The Canadian military is looking for hackers to help it understand all the possible ways to hack into a connected car, and to create defences against cyberattacks iStock

Canada's military is concerned the advent of connected cars with state-of-the-art computer systems and internet access will see a rise in cyberattacks, and is now looking to hire hackers to help them understand all the ways a car can be hijacked.

Defence Research and Development Canada (DRDC), the Canadian military's research agency, published an official request for interested companies to submit proposals on improving cyber security in automotive systems on Tuesday 6 October, according to the Toronto Star.

"Cyberattacks on information technologies like personal computers and servers usually result mostly in immaterial damages, like the loss, the alteration or the theft of information or money," DRDC wrote in the proposal. "In the case of vehicular systems, cyberattacks are a more important concern since the safety of their users or other users on the road might be at stake."

Up to 100 computers in connected cars today

The researchers stress a car produced in 2014 now includes up to 100 computers – also known as Electronic Control Units (ECU) – running 60 million source lines of code, 145 actuators and 75 sensors. The ECUs exchange up to 25GB of data every hour, but since the car has wireless communication capabilities, this opens up a whole new ballpark of trouble.

The contract up for offer is estimated to be worth CA$620,000 (£311,506, $476,685) and will require the chosen security contractor to be able to exploit and improve software developed by the DRDC that was coded in Python and works on Linux.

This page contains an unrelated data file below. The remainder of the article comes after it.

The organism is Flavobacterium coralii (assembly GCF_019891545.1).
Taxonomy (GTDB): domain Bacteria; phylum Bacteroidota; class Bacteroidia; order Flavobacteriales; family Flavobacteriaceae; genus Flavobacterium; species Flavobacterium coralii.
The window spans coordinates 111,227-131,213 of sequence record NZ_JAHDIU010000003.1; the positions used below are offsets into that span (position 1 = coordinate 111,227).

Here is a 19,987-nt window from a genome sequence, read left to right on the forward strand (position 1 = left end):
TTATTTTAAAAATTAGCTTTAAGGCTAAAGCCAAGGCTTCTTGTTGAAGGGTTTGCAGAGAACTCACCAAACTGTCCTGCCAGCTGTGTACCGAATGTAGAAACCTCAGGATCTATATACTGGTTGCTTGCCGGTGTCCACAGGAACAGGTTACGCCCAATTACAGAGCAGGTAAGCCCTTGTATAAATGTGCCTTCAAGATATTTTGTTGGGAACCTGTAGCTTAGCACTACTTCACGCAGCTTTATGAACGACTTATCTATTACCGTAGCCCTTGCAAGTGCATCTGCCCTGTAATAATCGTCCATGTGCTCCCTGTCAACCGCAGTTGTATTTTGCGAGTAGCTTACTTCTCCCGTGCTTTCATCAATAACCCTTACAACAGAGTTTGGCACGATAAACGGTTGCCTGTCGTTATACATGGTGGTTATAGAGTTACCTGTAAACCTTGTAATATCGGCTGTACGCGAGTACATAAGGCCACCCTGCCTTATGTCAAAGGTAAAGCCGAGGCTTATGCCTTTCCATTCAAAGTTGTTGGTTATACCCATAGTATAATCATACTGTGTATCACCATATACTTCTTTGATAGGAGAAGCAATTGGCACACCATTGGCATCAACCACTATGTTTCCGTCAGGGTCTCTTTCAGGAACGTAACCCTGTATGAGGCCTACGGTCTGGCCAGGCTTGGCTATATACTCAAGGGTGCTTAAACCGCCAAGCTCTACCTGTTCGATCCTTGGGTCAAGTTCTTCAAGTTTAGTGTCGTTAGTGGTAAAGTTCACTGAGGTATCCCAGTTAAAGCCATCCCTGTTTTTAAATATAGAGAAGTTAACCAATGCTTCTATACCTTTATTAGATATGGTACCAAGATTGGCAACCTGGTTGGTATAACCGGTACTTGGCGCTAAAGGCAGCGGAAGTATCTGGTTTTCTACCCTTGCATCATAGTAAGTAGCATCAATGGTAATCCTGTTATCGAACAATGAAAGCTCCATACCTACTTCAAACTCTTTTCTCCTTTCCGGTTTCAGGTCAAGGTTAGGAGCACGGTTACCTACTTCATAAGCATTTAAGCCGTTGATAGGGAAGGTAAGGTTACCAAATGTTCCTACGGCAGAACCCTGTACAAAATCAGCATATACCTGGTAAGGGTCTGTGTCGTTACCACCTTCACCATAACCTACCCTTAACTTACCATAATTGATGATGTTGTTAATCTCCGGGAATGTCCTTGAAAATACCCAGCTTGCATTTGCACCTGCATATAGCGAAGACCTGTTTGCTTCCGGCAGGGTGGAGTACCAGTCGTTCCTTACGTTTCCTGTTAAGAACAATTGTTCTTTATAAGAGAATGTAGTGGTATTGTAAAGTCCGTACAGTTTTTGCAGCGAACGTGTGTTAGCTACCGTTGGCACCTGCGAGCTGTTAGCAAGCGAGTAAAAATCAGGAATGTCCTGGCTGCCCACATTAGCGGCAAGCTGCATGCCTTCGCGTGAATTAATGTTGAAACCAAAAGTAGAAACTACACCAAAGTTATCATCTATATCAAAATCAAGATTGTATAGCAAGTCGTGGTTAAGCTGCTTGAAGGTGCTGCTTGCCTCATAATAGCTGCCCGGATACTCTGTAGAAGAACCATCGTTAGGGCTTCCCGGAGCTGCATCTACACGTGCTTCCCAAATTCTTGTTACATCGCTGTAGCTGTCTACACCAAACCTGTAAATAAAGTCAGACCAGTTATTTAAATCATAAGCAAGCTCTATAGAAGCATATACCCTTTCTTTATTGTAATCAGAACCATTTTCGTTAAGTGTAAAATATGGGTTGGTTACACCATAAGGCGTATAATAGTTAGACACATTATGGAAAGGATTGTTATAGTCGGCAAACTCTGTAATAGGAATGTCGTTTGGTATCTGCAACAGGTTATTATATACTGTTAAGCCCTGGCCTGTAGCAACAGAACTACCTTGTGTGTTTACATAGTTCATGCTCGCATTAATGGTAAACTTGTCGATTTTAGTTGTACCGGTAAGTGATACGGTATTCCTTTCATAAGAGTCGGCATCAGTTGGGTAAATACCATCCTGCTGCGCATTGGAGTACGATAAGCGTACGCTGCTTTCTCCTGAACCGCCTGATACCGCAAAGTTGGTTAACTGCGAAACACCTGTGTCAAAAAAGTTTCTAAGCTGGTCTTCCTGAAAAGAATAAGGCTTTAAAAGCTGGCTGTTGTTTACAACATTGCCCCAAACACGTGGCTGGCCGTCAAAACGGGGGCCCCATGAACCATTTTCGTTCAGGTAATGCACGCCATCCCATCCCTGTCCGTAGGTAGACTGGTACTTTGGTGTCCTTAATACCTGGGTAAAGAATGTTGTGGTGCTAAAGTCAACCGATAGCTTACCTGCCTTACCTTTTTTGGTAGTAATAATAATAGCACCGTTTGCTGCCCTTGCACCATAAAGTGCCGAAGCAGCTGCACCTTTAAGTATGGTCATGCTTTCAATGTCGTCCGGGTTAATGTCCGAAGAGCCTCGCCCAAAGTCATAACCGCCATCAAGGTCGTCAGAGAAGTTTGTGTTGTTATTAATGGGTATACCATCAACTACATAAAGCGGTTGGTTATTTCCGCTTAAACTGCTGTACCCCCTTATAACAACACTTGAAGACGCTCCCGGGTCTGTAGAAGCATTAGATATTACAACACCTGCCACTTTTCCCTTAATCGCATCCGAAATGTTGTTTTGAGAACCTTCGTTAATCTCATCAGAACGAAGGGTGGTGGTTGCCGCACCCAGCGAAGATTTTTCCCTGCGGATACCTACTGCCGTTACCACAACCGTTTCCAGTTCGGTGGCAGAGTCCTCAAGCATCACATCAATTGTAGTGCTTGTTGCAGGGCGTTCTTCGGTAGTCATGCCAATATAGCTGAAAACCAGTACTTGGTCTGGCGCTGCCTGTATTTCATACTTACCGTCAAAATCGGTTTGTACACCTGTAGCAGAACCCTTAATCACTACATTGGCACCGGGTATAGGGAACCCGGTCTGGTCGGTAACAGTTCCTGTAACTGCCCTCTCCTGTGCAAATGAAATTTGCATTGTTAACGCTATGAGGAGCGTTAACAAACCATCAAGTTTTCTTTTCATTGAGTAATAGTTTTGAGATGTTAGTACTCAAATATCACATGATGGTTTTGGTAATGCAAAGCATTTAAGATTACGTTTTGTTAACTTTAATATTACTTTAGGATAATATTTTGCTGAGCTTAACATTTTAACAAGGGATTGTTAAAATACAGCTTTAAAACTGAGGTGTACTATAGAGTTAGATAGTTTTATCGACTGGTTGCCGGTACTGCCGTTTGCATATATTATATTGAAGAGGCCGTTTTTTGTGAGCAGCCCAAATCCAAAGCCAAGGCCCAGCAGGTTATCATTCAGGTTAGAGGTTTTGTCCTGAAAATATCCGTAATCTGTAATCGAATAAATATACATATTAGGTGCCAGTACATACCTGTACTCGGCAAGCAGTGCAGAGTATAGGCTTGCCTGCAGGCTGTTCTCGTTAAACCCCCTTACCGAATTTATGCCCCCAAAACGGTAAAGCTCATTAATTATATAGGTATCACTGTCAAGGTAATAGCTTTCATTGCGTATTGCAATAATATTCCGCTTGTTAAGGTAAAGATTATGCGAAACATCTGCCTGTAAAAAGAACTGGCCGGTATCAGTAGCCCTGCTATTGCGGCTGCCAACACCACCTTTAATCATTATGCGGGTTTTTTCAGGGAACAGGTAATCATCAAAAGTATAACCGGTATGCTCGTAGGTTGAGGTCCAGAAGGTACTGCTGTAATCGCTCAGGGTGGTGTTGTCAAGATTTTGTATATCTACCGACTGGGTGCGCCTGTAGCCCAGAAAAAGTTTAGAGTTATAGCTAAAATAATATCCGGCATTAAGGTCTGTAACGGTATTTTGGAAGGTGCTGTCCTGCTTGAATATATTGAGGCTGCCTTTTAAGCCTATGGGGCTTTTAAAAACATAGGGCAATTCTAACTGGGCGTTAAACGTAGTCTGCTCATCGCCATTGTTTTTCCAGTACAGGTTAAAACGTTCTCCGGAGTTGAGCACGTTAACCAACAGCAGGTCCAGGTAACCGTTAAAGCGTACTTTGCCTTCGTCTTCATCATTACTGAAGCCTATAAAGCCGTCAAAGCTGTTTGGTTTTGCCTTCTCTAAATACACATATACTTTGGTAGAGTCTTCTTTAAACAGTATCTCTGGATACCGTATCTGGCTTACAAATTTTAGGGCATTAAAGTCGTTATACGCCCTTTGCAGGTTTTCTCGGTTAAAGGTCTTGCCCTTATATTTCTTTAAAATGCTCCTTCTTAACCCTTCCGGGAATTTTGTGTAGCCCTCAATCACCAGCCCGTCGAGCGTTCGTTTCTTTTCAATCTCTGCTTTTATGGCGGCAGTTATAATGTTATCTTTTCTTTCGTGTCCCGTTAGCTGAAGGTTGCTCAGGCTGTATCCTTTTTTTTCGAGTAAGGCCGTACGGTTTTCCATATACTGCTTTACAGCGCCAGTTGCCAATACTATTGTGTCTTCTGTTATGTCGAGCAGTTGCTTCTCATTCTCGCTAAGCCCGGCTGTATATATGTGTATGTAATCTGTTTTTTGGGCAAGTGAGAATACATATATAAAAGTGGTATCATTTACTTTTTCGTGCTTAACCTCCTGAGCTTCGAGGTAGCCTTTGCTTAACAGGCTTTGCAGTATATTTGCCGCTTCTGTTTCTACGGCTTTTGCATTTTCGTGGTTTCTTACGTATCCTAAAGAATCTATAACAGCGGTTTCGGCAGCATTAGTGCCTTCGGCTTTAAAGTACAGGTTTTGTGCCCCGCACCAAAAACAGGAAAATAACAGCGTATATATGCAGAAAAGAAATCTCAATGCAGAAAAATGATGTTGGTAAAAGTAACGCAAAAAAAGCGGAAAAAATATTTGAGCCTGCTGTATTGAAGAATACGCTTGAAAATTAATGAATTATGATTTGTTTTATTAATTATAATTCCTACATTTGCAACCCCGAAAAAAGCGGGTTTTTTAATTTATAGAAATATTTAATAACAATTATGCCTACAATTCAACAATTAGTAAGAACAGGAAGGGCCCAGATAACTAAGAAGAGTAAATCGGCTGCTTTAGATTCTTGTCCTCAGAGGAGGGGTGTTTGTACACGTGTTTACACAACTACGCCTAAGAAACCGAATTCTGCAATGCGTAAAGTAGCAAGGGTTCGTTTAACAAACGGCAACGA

"In the last three years, the hacking community has demonstrated many times the possibility to compromise the cybersecurity of cars," the DRDC wrote. "There is a need to study the security of automotive vehicles, including understanding their vulnerabilities and assessing the potential mitigation measures.

"The first need, understanding the problem, requires appropriate tools and methodologies. The second need, studying mitigation measures, implies testing existing technologies and studying upcoming regulations and guidelines."

Hackers can kill engines and hijack steering wheels remotely

There have been several high-profile stories in the media about security researchers demonstrating how easily they can hack into a variety of connected cars.

In particular, Wired's Andy Greenberg allowed hackers Charlie Miller and Chris Valasek to hack into a Ford Escape and a Toyota Prius as the writer drove them around a car park in 2013, deliberately disabling the brakes, commandeering the steering wheel and honking the horn.

Then in July, the same hacking duo deliberately slowed Greenberg's Jeep Cherokee down to a crawl in the middle of a busy motorway by toying with the vehicle's transmission. As part of the carefully staged demonstration, they were able to hijack the car's digital display to show a picture of themselves and mess with dashboard functions, air conditioning and window wipers.